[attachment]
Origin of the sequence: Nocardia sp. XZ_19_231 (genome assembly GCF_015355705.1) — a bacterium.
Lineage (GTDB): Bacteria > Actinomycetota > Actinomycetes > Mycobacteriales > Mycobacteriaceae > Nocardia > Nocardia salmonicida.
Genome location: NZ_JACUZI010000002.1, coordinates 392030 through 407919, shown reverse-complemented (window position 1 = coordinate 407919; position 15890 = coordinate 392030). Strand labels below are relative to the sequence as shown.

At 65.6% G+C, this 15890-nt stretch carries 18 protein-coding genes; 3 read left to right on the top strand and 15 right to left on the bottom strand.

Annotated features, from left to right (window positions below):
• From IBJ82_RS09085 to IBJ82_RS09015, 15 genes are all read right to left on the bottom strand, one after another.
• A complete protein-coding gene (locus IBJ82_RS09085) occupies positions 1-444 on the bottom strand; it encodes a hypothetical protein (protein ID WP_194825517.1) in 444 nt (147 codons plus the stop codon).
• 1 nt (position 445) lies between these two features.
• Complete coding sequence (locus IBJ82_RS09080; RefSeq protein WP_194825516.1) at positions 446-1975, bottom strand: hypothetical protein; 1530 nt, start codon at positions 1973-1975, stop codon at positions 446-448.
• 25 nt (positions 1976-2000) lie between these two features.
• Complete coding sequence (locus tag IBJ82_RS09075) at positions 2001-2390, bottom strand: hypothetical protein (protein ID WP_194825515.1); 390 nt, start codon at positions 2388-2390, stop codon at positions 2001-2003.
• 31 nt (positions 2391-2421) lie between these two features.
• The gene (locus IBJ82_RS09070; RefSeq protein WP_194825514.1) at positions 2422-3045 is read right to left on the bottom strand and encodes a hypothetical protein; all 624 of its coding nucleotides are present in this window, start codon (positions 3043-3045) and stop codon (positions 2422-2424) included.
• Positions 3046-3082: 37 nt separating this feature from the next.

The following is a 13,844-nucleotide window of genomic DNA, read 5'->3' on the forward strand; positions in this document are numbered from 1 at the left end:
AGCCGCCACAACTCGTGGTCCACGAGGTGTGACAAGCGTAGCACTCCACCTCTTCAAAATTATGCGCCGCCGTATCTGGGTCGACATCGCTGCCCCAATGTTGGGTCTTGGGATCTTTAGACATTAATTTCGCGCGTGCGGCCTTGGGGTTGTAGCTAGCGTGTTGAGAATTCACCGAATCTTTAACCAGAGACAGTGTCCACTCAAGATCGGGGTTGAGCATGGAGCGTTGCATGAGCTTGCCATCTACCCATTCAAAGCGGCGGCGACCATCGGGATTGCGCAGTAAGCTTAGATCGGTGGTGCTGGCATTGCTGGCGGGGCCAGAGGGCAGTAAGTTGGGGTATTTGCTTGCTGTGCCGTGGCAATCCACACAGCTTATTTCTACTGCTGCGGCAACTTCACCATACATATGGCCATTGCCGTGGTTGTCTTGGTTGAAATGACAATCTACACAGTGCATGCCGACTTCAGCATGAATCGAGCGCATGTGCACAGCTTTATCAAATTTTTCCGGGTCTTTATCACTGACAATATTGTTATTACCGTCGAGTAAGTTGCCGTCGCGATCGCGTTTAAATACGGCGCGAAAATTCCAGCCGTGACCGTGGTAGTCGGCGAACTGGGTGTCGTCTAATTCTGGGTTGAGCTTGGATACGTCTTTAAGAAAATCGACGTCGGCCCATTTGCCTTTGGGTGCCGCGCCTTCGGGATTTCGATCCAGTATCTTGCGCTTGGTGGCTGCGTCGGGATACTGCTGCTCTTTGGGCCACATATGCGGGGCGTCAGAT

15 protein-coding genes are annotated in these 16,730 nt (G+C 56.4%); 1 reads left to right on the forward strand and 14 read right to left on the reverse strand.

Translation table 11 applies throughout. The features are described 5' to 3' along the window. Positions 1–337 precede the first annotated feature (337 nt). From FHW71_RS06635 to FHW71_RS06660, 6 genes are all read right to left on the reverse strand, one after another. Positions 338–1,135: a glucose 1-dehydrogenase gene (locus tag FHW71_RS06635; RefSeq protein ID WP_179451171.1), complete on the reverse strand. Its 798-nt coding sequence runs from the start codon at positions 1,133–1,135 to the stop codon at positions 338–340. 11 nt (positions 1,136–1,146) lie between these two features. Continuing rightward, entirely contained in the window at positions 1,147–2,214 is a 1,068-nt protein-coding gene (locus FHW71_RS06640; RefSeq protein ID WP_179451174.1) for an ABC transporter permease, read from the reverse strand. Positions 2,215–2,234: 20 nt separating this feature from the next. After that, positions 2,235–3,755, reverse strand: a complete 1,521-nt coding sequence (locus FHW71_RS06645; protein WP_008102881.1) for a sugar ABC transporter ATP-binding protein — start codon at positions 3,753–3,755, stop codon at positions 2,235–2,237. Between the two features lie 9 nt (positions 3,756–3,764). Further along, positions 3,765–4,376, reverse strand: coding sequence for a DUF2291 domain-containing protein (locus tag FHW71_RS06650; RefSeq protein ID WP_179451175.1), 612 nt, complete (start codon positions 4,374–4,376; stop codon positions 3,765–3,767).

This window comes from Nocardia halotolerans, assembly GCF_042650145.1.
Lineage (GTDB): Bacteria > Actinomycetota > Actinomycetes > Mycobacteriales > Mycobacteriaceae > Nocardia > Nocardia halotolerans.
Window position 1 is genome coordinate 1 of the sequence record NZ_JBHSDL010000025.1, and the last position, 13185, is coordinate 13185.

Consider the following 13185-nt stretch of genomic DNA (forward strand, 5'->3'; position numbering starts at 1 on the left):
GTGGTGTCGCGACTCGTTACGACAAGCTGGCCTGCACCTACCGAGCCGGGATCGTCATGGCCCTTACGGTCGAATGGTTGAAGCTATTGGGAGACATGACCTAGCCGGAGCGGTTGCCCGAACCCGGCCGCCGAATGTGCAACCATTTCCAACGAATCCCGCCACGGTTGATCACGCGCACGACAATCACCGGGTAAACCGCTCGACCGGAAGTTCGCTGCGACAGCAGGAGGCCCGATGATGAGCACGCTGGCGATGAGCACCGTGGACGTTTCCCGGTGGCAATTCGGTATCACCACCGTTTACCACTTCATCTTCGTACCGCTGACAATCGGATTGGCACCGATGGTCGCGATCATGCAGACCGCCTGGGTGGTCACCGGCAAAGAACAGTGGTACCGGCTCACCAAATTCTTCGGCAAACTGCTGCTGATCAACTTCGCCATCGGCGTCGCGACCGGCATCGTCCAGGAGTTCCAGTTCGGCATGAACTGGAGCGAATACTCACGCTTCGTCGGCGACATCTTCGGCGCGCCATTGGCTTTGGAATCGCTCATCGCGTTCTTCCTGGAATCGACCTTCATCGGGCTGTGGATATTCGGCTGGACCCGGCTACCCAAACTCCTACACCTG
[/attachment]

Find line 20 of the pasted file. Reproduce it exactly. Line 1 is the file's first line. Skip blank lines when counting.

Lineage (GTDB): Bacteria > Actinomycetota > Actinomycetes > Mycobacteriales > Mycobacteriaceae > Nocardia > Nocardia halotolerans.